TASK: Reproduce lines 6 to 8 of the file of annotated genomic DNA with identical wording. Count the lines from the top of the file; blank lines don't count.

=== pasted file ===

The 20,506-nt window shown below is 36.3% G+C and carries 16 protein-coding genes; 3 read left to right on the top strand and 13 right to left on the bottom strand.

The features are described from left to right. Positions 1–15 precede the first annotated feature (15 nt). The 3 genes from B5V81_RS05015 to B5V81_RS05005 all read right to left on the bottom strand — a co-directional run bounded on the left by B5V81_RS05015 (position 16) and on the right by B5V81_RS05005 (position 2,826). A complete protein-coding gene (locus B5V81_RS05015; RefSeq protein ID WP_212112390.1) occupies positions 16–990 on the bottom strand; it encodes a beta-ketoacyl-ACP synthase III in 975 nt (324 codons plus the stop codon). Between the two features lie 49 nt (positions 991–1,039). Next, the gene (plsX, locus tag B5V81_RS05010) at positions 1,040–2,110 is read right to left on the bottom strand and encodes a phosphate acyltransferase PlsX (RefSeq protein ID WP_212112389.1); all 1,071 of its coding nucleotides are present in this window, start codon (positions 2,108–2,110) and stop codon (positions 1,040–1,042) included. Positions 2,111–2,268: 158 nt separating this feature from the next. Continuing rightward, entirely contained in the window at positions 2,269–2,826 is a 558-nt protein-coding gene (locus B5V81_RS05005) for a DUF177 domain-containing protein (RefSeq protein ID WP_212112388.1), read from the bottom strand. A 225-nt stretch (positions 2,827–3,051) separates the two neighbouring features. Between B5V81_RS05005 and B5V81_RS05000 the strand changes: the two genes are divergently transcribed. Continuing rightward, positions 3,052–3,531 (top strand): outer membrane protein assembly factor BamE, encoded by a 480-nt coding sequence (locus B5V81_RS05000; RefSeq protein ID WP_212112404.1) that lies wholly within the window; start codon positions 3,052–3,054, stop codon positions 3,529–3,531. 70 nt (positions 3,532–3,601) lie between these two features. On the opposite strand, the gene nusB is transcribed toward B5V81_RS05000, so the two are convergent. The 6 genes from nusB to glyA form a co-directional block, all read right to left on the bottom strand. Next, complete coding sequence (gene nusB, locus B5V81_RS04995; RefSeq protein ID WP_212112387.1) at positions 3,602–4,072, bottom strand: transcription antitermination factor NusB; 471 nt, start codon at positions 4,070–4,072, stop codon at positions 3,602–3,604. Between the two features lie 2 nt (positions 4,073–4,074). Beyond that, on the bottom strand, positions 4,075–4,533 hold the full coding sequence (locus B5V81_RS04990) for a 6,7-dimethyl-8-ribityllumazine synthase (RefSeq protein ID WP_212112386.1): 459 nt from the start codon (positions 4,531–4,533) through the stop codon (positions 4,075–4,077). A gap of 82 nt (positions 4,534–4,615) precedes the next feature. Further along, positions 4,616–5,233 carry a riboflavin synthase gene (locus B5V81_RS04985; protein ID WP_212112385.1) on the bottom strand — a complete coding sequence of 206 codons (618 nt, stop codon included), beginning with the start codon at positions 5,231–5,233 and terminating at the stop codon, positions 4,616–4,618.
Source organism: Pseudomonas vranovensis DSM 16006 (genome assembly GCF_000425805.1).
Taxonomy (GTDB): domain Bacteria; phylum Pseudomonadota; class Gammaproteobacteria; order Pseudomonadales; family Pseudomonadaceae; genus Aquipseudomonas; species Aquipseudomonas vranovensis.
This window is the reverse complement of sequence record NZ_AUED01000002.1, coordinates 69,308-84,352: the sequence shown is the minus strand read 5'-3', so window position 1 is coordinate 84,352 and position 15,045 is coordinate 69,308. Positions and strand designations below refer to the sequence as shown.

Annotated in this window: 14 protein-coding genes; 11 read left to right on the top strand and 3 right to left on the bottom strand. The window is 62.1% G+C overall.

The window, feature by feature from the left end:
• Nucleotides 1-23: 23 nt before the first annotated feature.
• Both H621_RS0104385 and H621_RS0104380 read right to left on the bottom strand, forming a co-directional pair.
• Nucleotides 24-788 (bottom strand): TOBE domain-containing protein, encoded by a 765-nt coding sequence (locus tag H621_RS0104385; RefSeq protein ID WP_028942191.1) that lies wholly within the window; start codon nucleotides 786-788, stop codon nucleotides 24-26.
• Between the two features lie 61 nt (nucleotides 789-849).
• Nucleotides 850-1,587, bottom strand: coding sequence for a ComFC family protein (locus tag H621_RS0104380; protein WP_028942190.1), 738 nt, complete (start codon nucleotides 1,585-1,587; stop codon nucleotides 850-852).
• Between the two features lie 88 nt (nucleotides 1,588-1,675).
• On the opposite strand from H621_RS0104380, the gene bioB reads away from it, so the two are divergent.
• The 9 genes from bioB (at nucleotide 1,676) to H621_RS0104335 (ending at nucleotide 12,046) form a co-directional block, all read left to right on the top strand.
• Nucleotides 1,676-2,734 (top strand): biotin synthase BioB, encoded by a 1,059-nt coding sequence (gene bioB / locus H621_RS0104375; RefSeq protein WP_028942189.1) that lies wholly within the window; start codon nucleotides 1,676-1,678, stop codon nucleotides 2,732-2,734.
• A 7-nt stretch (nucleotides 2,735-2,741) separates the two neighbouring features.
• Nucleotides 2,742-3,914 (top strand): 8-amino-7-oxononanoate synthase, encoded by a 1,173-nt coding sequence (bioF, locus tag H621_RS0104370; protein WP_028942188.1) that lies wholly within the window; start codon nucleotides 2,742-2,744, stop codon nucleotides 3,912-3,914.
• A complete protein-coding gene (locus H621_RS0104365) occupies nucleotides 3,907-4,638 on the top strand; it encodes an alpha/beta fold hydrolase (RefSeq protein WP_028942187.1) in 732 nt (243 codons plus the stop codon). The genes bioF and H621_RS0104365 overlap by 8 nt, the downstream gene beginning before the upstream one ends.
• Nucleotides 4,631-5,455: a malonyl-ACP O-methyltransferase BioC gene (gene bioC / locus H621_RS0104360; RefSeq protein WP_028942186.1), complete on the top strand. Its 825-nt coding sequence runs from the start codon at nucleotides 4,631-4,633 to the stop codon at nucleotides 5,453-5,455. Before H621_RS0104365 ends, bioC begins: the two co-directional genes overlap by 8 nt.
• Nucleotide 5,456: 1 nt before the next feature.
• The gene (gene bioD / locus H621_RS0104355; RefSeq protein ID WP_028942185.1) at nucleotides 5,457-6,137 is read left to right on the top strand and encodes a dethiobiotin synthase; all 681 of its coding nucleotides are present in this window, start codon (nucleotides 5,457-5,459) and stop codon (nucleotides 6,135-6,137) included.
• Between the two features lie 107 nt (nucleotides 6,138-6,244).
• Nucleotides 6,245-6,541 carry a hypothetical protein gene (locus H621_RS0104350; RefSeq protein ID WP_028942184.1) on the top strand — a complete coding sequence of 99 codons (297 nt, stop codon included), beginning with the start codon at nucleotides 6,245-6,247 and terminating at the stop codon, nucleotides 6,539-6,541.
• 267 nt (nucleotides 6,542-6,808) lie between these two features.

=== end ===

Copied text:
Annotated in this window: 14 protein-coding genes; 11 read left to right on the top strand and 3 right to left on the bottom strand. The window is 62.1% G+C overall.

The window, feature by feature from the left end:
• Nucleotides 1-23: 23 nt before the first annotated feature.